The luxury segment is struggling on stock exchanges. News from May 18th of surprise inspections by the European Commission in some companies (names not listed) is weighing on the valuations. These companies allegedly formed a cartel, as well as having implemented restrictive commercial practices to limit competition. The procedure will likely be very long and complex, and groups found guilty risk receiving fines up to 10% of their global revenue.
The names of the groups involved in the matter aren’t known. But in general, the shares of luxury companies have found difficulties at opening. The supposed thesis of the EU Commission is that fashion groups have formed a cartel. “The European Commission fears that companies involved may have violated article 101 of the EU Treaty – recites the note by the Antitrust authority -. Moreover: article 53 of the Agreement managing the EU’s marketplace as well. Representatives of the Commission were accompanied by their colleagues, of the various individual nations, to guarantee fairness”. The EU Commission didn’t even cite the countries involved, but it did send formal requests for information to companies.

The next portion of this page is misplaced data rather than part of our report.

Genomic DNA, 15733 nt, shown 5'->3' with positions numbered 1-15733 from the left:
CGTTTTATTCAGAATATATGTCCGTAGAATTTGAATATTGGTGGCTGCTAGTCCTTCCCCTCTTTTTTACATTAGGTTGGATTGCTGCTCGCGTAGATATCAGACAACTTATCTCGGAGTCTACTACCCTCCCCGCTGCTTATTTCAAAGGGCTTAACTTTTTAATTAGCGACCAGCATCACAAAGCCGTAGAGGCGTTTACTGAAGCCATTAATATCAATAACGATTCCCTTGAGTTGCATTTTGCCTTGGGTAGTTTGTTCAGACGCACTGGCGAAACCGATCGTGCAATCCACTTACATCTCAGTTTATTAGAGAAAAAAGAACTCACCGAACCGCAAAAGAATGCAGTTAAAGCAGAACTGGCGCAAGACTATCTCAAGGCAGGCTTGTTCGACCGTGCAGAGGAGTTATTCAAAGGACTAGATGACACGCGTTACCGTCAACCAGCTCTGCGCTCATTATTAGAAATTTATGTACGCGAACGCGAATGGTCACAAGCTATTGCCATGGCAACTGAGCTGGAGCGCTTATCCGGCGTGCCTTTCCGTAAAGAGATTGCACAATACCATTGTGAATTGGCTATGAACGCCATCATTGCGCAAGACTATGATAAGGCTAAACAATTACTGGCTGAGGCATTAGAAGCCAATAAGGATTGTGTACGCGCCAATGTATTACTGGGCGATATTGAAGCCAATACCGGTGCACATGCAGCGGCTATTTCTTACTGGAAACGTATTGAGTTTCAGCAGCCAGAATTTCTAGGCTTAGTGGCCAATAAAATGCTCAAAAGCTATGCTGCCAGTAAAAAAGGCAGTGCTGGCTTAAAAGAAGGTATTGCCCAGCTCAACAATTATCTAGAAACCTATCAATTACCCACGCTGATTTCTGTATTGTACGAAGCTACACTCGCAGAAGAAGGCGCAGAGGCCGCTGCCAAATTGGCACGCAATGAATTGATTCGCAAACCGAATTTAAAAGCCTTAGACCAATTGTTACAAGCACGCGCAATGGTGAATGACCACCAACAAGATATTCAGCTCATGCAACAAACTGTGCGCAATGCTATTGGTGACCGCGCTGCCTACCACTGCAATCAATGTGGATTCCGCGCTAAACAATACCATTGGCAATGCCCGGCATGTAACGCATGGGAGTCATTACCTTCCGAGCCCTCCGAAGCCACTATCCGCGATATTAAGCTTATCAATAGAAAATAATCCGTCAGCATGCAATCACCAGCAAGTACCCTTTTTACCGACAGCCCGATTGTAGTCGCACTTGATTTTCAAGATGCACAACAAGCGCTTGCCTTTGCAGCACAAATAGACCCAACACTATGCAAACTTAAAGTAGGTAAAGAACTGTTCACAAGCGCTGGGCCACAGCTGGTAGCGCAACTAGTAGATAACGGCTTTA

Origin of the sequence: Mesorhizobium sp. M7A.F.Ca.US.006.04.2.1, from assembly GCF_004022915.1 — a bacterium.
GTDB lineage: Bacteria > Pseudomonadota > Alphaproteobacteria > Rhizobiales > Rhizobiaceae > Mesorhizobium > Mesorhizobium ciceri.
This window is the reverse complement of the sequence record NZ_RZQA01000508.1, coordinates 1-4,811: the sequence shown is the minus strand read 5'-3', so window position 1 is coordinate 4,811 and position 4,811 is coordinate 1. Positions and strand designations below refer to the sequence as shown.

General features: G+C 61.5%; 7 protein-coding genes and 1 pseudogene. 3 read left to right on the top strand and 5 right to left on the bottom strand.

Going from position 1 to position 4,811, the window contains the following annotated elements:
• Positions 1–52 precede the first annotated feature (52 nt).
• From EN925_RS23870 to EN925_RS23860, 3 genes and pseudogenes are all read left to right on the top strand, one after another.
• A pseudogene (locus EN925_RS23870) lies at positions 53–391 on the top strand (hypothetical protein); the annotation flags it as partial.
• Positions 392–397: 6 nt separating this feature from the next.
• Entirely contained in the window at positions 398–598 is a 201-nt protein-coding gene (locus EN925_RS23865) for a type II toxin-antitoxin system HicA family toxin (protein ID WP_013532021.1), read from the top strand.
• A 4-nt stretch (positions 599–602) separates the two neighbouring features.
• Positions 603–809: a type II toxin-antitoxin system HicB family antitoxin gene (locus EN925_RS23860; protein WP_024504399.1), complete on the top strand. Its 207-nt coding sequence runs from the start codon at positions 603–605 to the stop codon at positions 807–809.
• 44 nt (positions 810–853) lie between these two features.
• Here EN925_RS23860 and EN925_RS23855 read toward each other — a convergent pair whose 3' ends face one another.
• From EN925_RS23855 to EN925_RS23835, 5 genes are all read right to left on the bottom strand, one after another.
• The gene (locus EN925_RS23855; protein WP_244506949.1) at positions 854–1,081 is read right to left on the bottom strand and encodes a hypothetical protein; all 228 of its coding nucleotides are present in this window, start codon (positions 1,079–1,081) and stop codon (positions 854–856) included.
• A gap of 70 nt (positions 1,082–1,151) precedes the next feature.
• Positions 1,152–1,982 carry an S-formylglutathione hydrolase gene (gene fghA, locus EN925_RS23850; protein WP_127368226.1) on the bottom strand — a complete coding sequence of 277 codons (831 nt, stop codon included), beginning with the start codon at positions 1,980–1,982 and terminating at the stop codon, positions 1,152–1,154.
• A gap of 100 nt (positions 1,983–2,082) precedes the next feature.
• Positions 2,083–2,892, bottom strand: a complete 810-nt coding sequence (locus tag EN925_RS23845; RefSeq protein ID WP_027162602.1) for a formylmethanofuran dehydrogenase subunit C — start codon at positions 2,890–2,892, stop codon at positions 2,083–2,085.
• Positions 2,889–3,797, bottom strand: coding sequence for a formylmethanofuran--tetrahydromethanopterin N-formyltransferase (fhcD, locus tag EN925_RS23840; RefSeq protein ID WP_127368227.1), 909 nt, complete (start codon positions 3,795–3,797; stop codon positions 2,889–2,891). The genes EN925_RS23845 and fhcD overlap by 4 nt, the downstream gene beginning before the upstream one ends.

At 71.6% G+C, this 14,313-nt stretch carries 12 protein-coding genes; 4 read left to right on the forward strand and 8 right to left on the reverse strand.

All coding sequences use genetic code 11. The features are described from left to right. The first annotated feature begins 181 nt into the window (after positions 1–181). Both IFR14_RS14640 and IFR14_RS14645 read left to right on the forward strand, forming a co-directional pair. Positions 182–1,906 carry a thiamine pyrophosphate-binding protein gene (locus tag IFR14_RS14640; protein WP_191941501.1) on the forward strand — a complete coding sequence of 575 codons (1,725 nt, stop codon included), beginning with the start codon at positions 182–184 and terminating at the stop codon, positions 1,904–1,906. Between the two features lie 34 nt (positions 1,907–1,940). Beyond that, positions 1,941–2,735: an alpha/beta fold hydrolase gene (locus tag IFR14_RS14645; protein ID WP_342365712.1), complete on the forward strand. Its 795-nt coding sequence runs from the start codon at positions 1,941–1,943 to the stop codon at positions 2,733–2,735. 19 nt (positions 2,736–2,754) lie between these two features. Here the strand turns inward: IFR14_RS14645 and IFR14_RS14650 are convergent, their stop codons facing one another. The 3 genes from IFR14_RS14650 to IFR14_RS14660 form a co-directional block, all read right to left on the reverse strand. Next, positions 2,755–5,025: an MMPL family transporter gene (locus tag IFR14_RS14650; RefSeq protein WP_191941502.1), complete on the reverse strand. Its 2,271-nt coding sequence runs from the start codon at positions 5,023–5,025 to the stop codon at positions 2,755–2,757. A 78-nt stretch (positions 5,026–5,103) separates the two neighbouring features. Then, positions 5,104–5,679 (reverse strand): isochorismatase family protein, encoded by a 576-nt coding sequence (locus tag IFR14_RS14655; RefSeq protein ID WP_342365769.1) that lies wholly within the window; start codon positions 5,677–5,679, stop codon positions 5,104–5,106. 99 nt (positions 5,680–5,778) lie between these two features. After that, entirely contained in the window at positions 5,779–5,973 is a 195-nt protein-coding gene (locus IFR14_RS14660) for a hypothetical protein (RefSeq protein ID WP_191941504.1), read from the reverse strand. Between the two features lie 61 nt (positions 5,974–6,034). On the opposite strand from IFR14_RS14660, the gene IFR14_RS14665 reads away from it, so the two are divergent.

“Unannounced inspections are a preliminary investigative step into suspected anticompetitive practices”, points out the Commission. There is no proof of guilt as of now. There are also no information regarding the duration of the inspections and whether there will be additional ones, and it’s unknown what the deadline is for the procedure.
As specified by Milano Finanza, the companies found guilty of violating the antitrust laws of the EU risk fines up to 10% their global revenue. Based on the EU clemency program, companies part of a cartel can obtain a reduction or cancelling of the fines if they fully collaborate with Brussels during the investigation.